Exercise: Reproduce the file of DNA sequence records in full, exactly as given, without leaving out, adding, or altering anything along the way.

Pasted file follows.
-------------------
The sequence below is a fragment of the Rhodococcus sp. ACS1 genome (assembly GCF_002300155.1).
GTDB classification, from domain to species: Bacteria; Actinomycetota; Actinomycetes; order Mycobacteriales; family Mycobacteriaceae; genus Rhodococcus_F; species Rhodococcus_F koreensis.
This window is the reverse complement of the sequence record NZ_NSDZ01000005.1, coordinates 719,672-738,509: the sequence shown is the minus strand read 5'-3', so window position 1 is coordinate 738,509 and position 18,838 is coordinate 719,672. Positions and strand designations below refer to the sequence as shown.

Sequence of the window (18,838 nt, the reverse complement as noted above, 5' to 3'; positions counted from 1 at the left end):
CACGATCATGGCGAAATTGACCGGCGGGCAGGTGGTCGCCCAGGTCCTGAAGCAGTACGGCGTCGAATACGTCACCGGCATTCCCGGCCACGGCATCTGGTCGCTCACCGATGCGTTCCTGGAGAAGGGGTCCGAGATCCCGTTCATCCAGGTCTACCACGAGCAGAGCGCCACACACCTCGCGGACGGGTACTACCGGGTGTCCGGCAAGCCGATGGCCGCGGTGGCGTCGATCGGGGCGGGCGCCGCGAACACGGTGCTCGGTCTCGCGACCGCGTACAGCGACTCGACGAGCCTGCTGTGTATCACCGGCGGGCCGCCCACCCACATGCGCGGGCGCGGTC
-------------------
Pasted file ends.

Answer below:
The sequence below is a fragment of the Rhodococcus sp. ACS1 genome (assembly GCF_002300155.1).
GTDB classification, from domain to species: Bacteria; Actinomycetota; Actinomycetes; order Mycobacteriales; family Mycobacteriaceae; genus Rhodococcus_F; species Rhodococcus_F koreensis.
This window is the reverse complement of the sequence record NZ_NSDZ01000005.1, coordinates 719,672-738,509: the sequence shown is the minus strand read 5'-3', so window position 1 is coordinate 738,509 and position 18,838 is coordinate 719,672. Positions and strand designations below refer to the sequence as shown.

Sequence of the window (18,838 nt, the reverse complement as noted above, 5' to 3'; positions counted from 1 at the left end):
CACGATCATGGCGAAATTGACCGGCGGGCAGGTGGTCGCCCAGGTCCTGAAGCAGTACGGCGTCGAATACGTCACCGGCATTCCCGGCCACGGCATCTGGTCGCTCACCGATGCGTTCCTGGAGAAGGGGTCCGAGATCCCGTTCATCCAGGTCTACCACGAGCAGAGCGCCACACACCTCGCGGACGGGTACTACCGGGTGTCCGGCAAGCCGATGGCCGCGGTGGCGTCGATCGGGGCGGGCGCCGCGAACACGGTGCTCGGTCTCGCGACCGCGTACAGCGACTCGACGAGCCTGCTGTGTATCACCGGCGGGCCGCCCACCCACATGCGCGGGCGCGGTC